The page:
Blame it on Sycophancy and the Rise of Religious Majoritarianism in India
Sycophancy among Indians is a universal fact, with their hero-worshipping trait transcending education and profession.
From illiterates in Indian slums to professionals in the U.S. and everywhere, the common thread that binds them is their tendency to be easily stirred by emotional nonsense from the leaders they have taken a fancy to.
The balanced few will not forget the “Indira is India” refrain that was heard too often among Congress circles. It started not long after then Indian Prime Minister Indira Gandhi’s visit to Canada in 1973.
Wild Chants, Euphoric Sloganeering: So it was not a surprise when Indians in America greeted Prime Minister Narendra Modi with wild, loud chants and euphoric sloganeering during his Madison speech late last year.
It was a repeat show for Mr Modi on Wednesday in Toronto when he addressed the Indians there — at least based on what the Indian media have been showcasing.
Vicious Attacks on Past Leaders: Known for his populist speeches that sways even the so-called Indian intellectuals, Mr Modi laced his speech with such trash as “I will make the country Skill India and not Scam India” and “I have to clean the mess left behind by earlier Indian leaders.” Their mission was to “steal India”.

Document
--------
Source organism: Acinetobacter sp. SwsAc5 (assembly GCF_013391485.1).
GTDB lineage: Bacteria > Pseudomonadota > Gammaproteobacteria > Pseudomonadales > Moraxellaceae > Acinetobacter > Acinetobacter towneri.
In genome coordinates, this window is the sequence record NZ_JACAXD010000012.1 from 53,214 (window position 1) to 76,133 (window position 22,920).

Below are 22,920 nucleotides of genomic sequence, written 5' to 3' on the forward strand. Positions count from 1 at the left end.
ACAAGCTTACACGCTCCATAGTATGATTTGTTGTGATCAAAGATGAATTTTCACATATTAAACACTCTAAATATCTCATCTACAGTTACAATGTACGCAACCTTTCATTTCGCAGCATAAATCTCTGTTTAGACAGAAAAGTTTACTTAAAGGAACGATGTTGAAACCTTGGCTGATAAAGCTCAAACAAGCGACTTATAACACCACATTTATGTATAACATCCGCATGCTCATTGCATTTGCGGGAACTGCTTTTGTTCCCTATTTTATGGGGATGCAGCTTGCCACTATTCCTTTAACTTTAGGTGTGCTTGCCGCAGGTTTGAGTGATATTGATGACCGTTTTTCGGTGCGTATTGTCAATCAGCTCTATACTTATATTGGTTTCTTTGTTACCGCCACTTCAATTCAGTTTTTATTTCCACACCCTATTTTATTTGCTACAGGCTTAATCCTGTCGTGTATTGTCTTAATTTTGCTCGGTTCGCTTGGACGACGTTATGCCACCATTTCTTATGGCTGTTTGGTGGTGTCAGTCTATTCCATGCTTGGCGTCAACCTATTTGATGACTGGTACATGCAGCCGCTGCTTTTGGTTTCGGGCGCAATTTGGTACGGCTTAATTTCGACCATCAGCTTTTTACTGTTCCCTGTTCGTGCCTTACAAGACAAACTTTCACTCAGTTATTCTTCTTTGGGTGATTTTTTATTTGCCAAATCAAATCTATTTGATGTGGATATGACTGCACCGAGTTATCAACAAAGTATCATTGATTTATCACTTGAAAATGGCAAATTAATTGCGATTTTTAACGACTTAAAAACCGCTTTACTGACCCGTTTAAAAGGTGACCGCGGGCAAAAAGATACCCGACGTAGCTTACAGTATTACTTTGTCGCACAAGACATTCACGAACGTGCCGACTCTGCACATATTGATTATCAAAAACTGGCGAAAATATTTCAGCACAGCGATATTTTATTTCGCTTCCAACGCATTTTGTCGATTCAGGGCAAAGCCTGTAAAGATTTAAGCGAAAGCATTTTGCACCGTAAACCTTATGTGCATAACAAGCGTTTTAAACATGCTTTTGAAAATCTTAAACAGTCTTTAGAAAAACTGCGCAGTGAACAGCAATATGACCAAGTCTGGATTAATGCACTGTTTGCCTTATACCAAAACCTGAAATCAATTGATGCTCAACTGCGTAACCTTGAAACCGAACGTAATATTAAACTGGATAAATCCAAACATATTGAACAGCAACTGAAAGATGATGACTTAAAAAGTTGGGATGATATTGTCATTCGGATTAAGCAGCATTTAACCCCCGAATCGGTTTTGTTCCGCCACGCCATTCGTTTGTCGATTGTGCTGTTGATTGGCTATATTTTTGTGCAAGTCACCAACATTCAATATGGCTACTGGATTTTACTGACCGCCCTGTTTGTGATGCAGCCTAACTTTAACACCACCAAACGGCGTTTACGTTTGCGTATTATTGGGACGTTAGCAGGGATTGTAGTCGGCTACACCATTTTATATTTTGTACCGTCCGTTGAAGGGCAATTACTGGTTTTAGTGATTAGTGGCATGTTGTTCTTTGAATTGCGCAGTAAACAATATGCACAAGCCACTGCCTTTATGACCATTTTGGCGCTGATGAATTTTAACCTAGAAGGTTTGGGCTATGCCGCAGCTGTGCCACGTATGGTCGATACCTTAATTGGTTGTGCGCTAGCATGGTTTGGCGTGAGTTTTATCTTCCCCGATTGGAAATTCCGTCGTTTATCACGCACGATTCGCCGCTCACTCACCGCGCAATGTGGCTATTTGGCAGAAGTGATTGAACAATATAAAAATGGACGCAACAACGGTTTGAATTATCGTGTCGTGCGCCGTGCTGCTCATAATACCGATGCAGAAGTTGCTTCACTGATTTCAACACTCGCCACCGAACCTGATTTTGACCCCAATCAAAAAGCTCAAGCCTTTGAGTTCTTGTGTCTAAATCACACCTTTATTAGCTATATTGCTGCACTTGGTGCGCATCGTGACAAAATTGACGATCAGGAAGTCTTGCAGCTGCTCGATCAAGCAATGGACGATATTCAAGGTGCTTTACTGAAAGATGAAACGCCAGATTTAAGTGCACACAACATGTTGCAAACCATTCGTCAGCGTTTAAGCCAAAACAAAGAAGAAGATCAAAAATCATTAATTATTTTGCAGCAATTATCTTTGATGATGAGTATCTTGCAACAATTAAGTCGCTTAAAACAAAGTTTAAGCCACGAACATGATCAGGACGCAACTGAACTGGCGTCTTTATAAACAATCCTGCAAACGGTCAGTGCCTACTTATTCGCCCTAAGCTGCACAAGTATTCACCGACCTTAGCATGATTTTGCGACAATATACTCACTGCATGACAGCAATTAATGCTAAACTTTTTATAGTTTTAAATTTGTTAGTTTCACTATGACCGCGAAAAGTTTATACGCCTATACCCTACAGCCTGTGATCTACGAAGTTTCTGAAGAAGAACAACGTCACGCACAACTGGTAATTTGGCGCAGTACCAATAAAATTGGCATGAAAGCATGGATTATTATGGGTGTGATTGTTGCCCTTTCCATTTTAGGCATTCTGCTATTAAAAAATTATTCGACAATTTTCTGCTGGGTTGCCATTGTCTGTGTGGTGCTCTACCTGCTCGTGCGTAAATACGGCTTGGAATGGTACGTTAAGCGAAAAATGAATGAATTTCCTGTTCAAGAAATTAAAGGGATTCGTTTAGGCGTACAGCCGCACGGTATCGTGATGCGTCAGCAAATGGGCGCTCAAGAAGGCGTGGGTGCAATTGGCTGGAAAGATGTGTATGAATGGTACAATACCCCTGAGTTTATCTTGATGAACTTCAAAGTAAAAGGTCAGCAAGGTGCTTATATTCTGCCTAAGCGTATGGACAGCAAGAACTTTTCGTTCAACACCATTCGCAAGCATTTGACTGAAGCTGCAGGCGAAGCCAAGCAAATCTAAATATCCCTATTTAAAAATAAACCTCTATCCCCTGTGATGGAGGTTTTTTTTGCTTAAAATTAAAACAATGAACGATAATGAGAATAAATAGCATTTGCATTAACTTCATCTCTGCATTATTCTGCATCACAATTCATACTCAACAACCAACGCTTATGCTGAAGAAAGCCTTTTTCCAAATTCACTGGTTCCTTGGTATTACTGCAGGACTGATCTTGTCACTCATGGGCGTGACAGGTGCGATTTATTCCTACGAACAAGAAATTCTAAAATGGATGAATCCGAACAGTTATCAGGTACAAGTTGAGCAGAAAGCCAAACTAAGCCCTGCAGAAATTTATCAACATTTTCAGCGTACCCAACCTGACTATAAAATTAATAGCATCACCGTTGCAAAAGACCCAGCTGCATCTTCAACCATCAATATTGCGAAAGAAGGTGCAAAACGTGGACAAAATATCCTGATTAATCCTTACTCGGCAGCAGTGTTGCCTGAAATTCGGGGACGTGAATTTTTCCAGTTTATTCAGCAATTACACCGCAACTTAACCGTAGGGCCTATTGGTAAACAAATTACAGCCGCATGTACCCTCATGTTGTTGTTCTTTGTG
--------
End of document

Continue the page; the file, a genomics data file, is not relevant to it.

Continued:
Any right-thinking India will be embarrassed by this kind of vicious attacks on a Prime Minister’s political rivals. But most Indians back home and overseas love that!
Self-aggrandizement spree: Such speeches on foreign soil attacking past leaders of the nation are not what is expected from a Prime Minister. The US and Canada are not Indian electoral campaign grounds for Mr Modi to go on a self-aggrandizement spree.
It is disgusting to see even educated Indians being bowled over by such blatantly self-promotion initiatives from Mr Modi.
Needless Half-Truths: There were also needless untruths (rather half-truths) in his speech, like when he said that he was the first Indian PM on a bilateral visit to Canada in 42 years. It may be technically correct, but in June 2010 then Indian Prime Minister visited Canada at the invitation of its Prime Minister, Stephen Harper.
What difference does it make whether the visit was standalone or a part of another mission?
Moreover, Mr Harper had visited India only in 2012 when too promises and bilateral agreements were signed. Precisely why a Canadian journalist had raised the question yesterday as to why promises being made now should be lent greater credibility.
Here is an interesting piece in The Hindustan Times capturing how Mr Modi revels in blowing his own trumpet by relying on half-truths.
DoubleTalk: When addressing foreign leaders, Mr Modi talks as if he is a patron saint of secularism and asserting how he was doing everything possible to keep India a level-playing field for people of all faiths.
He is wasting his energy as the Christian capitalistic West is least bothered about the attacks on churches in India. All that matters to them is the opportunity to make money from India.
But when Mr Modi talks to the Indian diaspora he calls all those critical of the attacks on churches and other minorities as pseudo-secularists.
The audience breaks into loud cheers, showing how religious majoritarianism has spread far and wide beyond Indian shores.
G Joslin Vethakumar